What is Horticulture?
Horticulture is the art of growing plants in gardens for the production of food & medicinal ingredients or for convenience & decorative purposes. Horticulturists are farmers who grow flowers, fruits & nuts, vegetables & herbs such as ornamental trees & lawns.
The study and practice of horticulture dates back thousands of years. Horticulture has contributed to the transition from nomadic human communities to sedentary or semi-sedentary horticultural communities. Horticulture is divided into different categories, which focus on growing and processing different types of plants and foods for specific purposes. In order to preserve the science of horticulture, many organizations around the world promote, encourage and support the development of horticulture.
Horticulture involves the reproduction and cultivation of crops to improve growth, yield, quality, nutritional value & resistance to insects, diseases, and environmental stressors. It also includes plant protection, landscape restoration, land management, landscape and garden design, construction & maintenance, and construction of trees. The word horticulture is followed by agriculture; comes from the Latin words Hortus and cultura, which means “garden” and “nursery”. Unlike agriculture, horticulture does not include intensive crop production & large-scale plant production or animal husbandry. In addition, horticulture focuses on the use of small plots with many different mixed crops, while agriculture focuses on one large main crop at a time.
How is it growing in India?
The horticultural sector in India contributes about 33% to the gross value added (GVA) of agriculture, which makes a very significant contribution to the Indian economy. In addition to ensuring food security in the country, it offers alternative employment opportunities in rural areas, diversification of agricultural activities, and increased farmers’ incomes. India now produces about 320.48 million tons of horticultural products, which increases the production of food cereals, which also comes from a small area (25.66 million ha. For horticulture versus 127.6 million ha. For cereals. In food).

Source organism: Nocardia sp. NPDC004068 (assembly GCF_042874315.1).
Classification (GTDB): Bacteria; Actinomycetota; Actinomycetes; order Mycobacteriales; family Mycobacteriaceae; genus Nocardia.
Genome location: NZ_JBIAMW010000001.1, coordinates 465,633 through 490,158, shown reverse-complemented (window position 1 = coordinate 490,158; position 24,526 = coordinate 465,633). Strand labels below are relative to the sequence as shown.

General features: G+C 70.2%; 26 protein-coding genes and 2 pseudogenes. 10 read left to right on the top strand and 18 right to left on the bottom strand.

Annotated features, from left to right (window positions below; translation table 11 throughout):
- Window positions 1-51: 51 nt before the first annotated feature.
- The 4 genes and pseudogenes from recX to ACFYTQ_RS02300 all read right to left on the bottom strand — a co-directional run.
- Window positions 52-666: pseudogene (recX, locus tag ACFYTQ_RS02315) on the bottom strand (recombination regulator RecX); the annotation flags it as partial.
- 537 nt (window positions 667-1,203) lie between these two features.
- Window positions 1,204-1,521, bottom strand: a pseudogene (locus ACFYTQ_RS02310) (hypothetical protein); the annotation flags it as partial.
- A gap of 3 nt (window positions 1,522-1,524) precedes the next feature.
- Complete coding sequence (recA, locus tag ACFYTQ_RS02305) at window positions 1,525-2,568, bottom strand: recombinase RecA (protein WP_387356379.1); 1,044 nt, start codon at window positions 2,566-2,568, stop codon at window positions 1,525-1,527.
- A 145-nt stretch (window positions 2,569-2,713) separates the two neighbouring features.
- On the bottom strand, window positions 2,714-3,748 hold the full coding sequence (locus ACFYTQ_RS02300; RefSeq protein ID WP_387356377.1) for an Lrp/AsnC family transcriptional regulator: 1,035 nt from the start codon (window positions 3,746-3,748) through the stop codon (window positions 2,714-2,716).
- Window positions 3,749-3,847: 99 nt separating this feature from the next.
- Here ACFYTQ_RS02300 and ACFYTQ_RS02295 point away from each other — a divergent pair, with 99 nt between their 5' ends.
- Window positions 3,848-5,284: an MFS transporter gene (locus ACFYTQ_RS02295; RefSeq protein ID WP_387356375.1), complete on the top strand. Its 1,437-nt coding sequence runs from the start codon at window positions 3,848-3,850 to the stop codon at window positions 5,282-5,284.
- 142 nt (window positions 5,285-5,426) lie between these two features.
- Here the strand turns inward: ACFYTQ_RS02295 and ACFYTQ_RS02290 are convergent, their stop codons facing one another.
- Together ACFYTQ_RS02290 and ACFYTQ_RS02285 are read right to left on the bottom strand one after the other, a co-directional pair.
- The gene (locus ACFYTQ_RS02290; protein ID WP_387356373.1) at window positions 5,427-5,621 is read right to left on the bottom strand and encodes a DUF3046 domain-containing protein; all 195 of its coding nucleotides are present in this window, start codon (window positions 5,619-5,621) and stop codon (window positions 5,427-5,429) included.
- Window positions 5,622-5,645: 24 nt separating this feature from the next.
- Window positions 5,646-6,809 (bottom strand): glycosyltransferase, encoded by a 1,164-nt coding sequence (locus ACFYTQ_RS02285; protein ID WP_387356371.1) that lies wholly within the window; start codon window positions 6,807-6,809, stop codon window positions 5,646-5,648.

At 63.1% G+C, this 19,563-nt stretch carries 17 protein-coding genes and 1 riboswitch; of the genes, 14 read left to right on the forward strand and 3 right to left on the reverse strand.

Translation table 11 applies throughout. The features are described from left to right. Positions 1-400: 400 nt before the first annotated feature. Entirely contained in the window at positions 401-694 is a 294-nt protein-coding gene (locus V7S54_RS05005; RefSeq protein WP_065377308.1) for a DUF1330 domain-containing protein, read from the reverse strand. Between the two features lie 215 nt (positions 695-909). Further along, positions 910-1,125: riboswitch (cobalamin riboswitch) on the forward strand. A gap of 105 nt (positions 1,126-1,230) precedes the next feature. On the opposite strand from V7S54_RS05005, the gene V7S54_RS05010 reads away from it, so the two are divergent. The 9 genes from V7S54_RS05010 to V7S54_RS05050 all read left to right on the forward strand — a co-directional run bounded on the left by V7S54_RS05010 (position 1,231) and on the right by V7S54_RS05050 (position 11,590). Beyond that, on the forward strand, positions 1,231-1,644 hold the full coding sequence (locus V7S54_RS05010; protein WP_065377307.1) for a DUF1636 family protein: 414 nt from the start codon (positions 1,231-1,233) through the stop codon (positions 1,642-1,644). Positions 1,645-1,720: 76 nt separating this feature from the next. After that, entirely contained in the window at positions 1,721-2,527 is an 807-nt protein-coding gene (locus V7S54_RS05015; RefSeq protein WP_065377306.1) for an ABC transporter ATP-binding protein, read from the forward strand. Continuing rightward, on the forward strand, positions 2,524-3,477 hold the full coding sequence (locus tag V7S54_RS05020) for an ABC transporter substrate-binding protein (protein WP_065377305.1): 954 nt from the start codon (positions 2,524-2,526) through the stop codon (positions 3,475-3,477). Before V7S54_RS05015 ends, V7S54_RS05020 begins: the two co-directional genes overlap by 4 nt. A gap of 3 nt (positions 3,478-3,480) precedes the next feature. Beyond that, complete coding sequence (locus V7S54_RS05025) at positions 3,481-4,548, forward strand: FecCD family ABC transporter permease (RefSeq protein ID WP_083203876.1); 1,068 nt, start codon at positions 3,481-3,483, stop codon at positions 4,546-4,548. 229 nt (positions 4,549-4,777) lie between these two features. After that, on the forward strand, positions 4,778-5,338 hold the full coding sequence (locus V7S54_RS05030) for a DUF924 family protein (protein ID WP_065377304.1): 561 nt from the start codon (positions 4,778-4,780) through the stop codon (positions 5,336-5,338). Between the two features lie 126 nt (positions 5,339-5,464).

The productivity of horticultural crops is higher compared to the productivity of food cereals (12.49 t / ha versus 2.23 t / ha). India has become a world leader in the production of various fruits such as mango, banana, guava, papaya, sapota, pomegranate, lime & aonla (amla); and is the second-largest producer of fruits and vegetables. In addition, India continues to dominate the production of herbs, coconut & cashew nuts. Of the new crops, kiwis, cucumbers, kinnow, date palm & oil palm have been successfully introduced in the country.
The launch of the National Horticultural Mission has strengthened the production and productivity of horticultural crops. Horticultural crop productivity increased by about 38% between 2004-05 and 2019-20 (2nd preliminary estimate). The growing demand for horticultural products due to increased health awareness, growing income, export demand & a growing population poses challenges for further increasing the production and productivity of horticultural crops. The issue of climate change has created substantial uncertainty and risk, mainly due to the limitations of production systems.
Previous trends have shown an increase in the production of horticultural products in India over the years. Vegetable production in 2009-10 was 161 million MT, which increased to 193.6 million MT in 2020-21. For fruit, production increased from 82.5 million MT in 2009-10 to 103.23 million MT in 2020-21. The area in production also increased. The area of fruit production increased from 6,383 thousand hectares in 2009-10 to 6,963 thousand hectares in 2020-21. For vegetables, the region increased from 8,494 hectares in 2008-09 to 10,711 hectares in 2020-21.
The horticulture industry of India is on the verge to rise as innovation in the farming sector is boosting young agripreneurs to contribute and create skilled jobs. Already many agri-tech startups have proved their potential to make a presence and revolutionize traditional farming methods.
It’s up to the government and the young potential candidates who have the opportunity to utilize their skills in the field with proper integration of ancient farming techniques and the latest technology.